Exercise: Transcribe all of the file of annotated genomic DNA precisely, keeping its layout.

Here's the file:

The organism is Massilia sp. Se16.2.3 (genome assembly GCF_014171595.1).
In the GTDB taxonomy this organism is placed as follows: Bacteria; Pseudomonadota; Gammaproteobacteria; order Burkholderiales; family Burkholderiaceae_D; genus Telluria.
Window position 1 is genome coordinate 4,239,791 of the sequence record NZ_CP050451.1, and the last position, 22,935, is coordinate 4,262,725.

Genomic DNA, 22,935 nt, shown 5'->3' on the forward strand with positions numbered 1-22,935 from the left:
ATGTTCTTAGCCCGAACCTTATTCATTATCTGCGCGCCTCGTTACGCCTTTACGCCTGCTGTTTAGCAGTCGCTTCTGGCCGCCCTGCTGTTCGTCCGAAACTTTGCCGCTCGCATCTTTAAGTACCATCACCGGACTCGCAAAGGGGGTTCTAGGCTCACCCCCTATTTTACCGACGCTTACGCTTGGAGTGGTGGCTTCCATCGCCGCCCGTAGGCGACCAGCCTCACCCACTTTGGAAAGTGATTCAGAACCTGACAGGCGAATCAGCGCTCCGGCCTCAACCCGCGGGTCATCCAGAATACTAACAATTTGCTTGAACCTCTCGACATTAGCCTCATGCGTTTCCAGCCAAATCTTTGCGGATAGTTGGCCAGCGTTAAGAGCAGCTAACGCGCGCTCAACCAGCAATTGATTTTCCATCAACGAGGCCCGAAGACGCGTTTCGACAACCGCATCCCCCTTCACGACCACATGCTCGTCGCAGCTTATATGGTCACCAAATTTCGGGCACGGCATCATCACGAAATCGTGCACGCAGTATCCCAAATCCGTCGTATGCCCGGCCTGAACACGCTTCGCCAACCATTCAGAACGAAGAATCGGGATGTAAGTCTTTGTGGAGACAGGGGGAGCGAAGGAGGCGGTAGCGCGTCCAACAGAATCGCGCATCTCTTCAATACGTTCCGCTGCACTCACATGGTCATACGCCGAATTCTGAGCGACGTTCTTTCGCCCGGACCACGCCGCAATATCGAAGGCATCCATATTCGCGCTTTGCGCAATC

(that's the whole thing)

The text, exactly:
The organism is Massilia sp. Se16.2.3 (genome assembly GCF_014171595.1).
In the GTDB taxonomy this organism is placed as follows: Bacteria; Pseudomonadota; Gammaproteobacteria; order Burkholderiales; family Burkholderiaceae_D; genus Telluria.
Window position 1 is genome coordinate 4,239,791 of the sequence record NZ_CP050451.1, and the last position, 22,935, is coordinate 4,262,725.

Genomic DNA, 22,935 nt, shown 5'->3' on the forward strand with positions numbered 1-22,935 from the left:
ATGTTCTTAGCCCGAACCTTATTCATTATCTGCGCGCCTCGTTACGCCTTTACGCCTGCTGTTTAGCAGTCGCTTCTGGCCGCCCTGCTGTTCGTCCGAAACTTTGCCGCTCGCATCTTTAAGTACCATCACCGGACTCGCAAAGGGGGTTCTAGGCTCACCCCCTATTTTACCGACGCTTACGCTTGGAGTGGTGGCTTCCATCGCCGCCCGTAGGCGACCAGCCTCACCCACTTTGGAAAGTGATTCAGAACCTGACAGGCGAATCAGCGCTCCGGCCTCAACCCGCGGGTCATCCAGAATACTAACAATTTGCTTGAACCTCTCGACATTAGCCTCATGCGTTTCCAGCCAAATCTTTGCGGATAGTTGGCCAGCGTTAAGAGCAGCTAACGCGCGCTCAACCAGCAATTGATTTTCCATCAACGAGGCCCGAAGACGCGTTTCGACAACCGCATCCCCCTTCACGACCACATGCTCGTCGCAGCTTATATGGTCACCAAATTTCGGGCACGGCATCATCACGAAATCGTGCACGCAGTATCCCAAATCCGTCGTATGCCCGGCCTGAACACGCTTCGCCAACCATTCAGAACGAAGAATCGGGATGTAAGTCTTTGTGGAGACAGGGGGAGCGAAGGAGGCGGTAGCGCGTCCAACAGAATCGCGCATCTCTTCAATACGTTCCGCTGCACTCACATGGTCATACGCCGAATTCTGAGCGACGTTCTTTCGCCCGGACCACGCCGCAATATCGAAGGCATCCATATTCGCGCTTTGCGCAATC